Hitchcock’s ‘Rear Window’ returns to theaters



Date: Sunday, March 22 and Wednesday, March 25

Time: 2:00 p.m. and 7:00 p.m. (local time)

Run Time: 2 hours 7 minutes (approximate)

Ticketing: Tickets are available by clicking on the orange “Buy Tickets” button. If online ticketing is not available for your location, you can purchase your tickets by visiting the box office at your local participating movie theater.

Special Fathom Features: A specially produced introduction by TCM host Ben Mankiewicz with the iconic film to immediately follow.

Spy through the “rear window” from the best seat in the house as TCM Presents: Rear Window arrives in select U.S. cinemas as a special two-day event on March 22 and 25, 2015 at 2 p.m. and 7 p.m. local time.

Presented by Fathom Events, Turner Classic Movies (TCM) and Universal Pictures Home Entertainment, this classic 1954 Alfred Hitchcock film stars Hollywood legends James Stewart and Grace Kelly and is digitally re-mastered for premium picture and sound quality. In addition to the film, movie buffs will also be treated to a specially produced introduction by TCM host Ben Mankiewicz.


Widely considered one of Alfred Hitchcock’s very best films, Rear Window finds photojournalist L.B. Jeffries (James Stewart) wheelchair bound with a broken leg and confined to his tiny, sweltering courtyard apartment. To pass the time between visits from his nurse (Thelma Ritter) and his fashion model girlfriend Lisa (Grace Kelly), the binocular-wielding Jeffries stares through the rear window of his apartment at the goings-on in the other apartments around his courtyard. As he watches his neighbors, he assigns them such roles and character names as “Miss Torso” (Georgine Darcy), a professional dancer with a healthy social life or “Miss Lonelyhearts” (Judith Evelyn), a middle-aged woman who entertains nonexistent gentlemen callers. Of particular interest is a seemingly mild-mannered travelling salesman Lars Thorwald (Raymond Burr), who is saddled with a nagging invalid wife. One afternoon, Thorwald pulls down his window shade, and his wife’s incessant shouting comes to a sudden halt. Out of boredom, Jeffries casually concocts a scenario in which Thorwald has murdered his wife and disposed of the body in gruesome fashion. Trouble is, Jeffries’ musings just might happen to be the truth.

This film is rated MPAA PG. Bonus content not rated.
This film will be shown in the same aspect ratio as when it was originally released in cinemas.
© 2015 Universal Studios. All rights reserved.

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The 39 Steps (1935) – Alfred Hitchcock (Niall McArdle)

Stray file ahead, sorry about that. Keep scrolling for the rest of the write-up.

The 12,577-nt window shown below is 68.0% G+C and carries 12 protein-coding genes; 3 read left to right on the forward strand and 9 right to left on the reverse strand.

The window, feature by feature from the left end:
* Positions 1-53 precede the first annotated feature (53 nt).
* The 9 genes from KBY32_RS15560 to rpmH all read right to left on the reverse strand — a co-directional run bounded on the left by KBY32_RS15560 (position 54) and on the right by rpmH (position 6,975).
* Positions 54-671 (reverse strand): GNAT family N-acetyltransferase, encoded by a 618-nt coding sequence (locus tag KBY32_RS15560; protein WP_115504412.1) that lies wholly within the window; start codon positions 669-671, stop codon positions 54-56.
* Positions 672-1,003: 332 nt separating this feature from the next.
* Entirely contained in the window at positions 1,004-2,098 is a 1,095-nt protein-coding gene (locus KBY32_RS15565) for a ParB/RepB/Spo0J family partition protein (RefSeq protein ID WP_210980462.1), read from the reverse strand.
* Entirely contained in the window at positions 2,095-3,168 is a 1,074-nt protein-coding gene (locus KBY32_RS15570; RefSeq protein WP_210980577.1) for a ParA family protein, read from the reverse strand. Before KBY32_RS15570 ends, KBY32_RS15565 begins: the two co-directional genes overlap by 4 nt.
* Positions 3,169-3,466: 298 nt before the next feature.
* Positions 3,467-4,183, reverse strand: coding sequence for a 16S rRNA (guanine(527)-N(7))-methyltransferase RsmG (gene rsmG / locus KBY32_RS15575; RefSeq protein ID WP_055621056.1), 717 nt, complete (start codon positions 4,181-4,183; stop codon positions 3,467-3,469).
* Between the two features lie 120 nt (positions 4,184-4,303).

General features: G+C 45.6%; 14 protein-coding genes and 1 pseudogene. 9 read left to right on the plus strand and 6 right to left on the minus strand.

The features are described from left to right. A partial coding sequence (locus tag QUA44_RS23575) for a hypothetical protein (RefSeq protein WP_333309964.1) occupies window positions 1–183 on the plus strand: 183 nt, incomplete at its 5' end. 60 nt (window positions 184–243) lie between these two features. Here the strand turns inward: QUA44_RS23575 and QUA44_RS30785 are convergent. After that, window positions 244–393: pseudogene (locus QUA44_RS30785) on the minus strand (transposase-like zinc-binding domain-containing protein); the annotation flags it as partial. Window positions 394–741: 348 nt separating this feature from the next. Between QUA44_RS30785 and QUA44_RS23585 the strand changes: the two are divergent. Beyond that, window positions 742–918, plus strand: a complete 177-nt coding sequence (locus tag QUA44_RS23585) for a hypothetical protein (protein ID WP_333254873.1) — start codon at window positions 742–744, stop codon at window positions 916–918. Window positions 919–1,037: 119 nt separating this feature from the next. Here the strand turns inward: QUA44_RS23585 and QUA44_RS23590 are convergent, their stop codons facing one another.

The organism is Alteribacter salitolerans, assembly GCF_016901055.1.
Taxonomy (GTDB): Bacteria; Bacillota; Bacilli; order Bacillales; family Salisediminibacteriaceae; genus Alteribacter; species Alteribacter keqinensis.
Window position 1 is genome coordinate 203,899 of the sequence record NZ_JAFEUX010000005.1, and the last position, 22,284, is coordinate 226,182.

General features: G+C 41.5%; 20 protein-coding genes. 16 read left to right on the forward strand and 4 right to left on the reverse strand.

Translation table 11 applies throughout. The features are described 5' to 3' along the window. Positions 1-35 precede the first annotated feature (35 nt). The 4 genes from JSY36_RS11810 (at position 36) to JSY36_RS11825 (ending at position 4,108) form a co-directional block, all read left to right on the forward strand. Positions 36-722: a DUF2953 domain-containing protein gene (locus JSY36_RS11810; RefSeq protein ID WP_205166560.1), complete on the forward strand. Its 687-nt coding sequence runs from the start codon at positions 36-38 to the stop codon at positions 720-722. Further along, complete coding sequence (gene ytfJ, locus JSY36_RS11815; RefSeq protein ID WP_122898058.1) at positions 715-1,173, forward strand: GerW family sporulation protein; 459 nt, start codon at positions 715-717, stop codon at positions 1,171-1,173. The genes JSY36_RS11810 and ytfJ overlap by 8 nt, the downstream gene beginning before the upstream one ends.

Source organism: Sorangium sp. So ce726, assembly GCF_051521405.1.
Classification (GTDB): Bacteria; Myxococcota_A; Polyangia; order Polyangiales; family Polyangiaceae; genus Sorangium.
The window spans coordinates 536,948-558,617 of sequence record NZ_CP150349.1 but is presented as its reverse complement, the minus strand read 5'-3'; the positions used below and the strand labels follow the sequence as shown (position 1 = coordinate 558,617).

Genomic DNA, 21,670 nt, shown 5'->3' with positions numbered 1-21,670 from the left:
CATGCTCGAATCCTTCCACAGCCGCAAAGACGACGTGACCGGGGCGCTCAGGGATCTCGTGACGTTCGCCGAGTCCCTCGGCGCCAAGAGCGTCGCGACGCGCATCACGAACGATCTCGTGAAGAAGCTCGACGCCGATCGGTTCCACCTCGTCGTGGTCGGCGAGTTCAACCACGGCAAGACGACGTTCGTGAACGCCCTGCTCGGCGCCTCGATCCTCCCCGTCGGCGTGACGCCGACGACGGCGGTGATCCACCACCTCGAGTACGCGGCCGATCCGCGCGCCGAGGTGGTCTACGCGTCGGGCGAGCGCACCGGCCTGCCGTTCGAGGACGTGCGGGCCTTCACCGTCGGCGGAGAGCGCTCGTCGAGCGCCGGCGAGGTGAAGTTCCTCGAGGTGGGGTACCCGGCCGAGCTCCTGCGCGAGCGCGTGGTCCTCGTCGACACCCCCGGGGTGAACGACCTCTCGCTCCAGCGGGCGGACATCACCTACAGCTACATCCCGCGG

Dan Auiler:

Perceptive and engaging discussion of an early Hitchcock classic

Originally posted on A World of Film:

Summary: An innocent man is wanted for murder and drawn into a web of intrigue after foreign spies try to smuggle military secrets out of the country.

Spoilers, naturally, but really, you don’t watch a Hitchcock film for the plot (and the plot of The 39 Steps is rather silly and full of holes); rather you watch for the sheer verve with which it’s put together.

Annabella Smith: I had to get away from that theatre quickly; there were two men there who wanted to kill me.

Richard Hannay: Really, you should be more careful in choosing your gentlemen friends.

Something odd happened to Alfred Hitchcock in America. While his Hollywood films had bigger stars and were bigger successes than his early work, there is something bloated and self-indulgent about some of them, in stark contrast to the brisk and breezy English thrillers he made for Gaumont in the 1930s…

View original 1,086 more words

Loris Lora looks for California modernism’s connections – LA Times


“Eventually Everything Connects” works like a panorama, sweeping from private to public settings: the Eames’ house to the set of “Vertigo” to the Brown Derby and the Beverly Hills Hotel. Perhaps my favorite setting is a jazz club where Gerry Mulligan plays with Dave Brubeck while Claxton works his camera; in the audience are June Christy, Marilyn Monroe, Lucille Ball and Desi Arnaz.

My inspiration: Lauren Child on Alfred Hitchcock | Children’s books | The Guardian

This is a wonderful piece by a children’s author on the impact of Hitchcock on her work and life.